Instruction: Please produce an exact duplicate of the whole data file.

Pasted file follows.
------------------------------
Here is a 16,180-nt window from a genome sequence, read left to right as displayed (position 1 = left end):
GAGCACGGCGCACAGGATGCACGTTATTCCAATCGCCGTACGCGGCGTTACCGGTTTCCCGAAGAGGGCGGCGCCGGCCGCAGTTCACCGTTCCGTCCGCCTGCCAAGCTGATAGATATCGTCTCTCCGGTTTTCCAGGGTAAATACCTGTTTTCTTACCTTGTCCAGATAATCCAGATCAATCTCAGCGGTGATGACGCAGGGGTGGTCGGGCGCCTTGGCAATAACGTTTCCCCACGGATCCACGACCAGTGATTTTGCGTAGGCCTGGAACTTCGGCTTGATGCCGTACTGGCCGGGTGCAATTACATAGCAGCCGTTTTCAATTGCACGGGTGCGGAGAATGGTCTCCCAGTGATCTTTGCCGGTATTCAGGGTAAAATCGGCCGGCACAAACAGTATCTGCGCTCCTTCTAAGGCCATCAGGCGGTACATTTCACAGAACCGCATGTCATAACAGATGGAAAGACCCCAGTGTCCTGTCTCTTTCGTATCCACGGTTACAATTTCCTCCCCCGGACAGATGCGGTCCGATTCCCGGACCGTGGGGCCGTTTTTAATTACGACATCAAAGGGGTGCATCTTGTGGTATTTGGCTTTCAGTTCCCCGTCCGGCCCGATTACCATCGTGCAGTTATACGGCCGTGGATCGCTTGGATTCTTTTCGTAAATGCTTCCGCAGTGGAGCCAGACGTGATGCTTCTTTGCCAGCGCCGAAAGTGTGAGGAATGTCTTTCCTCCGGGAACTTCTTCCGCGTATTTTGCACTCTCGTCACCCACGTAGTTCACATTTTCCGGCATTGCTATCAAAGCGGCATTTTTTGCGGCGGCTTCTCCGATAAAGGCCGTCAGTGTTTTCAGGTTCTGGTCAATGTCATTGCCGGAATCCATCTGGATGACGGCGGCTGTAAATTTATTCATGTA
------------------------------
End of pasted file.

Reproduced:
Here is a 16,180-nt window from a genome sequence, read left to right as displayed (position 1 = left end):
GAGCACGGCGCACAGGATGCACGTTATTCCAATCGCCGTACGCGGCGTTACCGGTTTCCCGAAGAGGGCGGCGCCGGCCGCAGTTCACCGTTCCGTCCGCCTGCCAAGCTGATAGATATCGTCTCTCCGGTTTTCCAGGGTAAATACCTGTTTTCTTACCTTGTCCAGATAATCCAGATCAATCTCAGCGGTGATGACGCAGGGGTGGTCGGGCGCCTTGGCAATAACGTTTCCCCACGGATCCACGACCAGTGATTTTGCGTAGGCCTGGAACTTCGGCTTGATGCCGTACTGGCCGGGTGCAATTACATAGCAGCCGTTTTCAATTGCACGGGTGCGGAGAATGGTCTCCCAGTGATCTTTGCCGGTATTCAGGGTAAAATCGGCCGGCACAAACAGTATCTGCGCTCCTTCTAAGGCCATCAGGCGGTACATTTCACAGAACCGCATGTCATAACAGATGGAAAGACCCCAGTGTCCTGTCTCTTTCGTATCCACGGTTACAATTTCCTCCCCCGGACAGATGCGGTCCGATTCCCGGACCGTGGGGCCGTTTTTAATTACGACATCAAAGGGGTGCATCTTGTGGTATTTGGCTTTCAGTTCCCCGTCCGGCCCGATTACCATCGTGCAGTTATACGGCCGTGGATCGCTTGGATTCTTTTCGTAAATGCTTCCGCAGTGGAGCCAGACGTGATGCTTCTTTGCCAGCGCCGAAAGTGTGAGGAATGTCTTTCCTCCGGGAACTTCTTCCGCGTATTTTGCACTCTCGTCACCCACGTAGTTCACATTTTCCGGCATTGCTATCAAAGCGGCATTTTTTGCGGCGGCTTCTCCGATAAAGGCCGTCAGTGTTTTCAGGTTCTGGTCAATGTCATTGCCGGAATCCATCTGGATGACGGCGGCTGTAAATTTATTCATGTA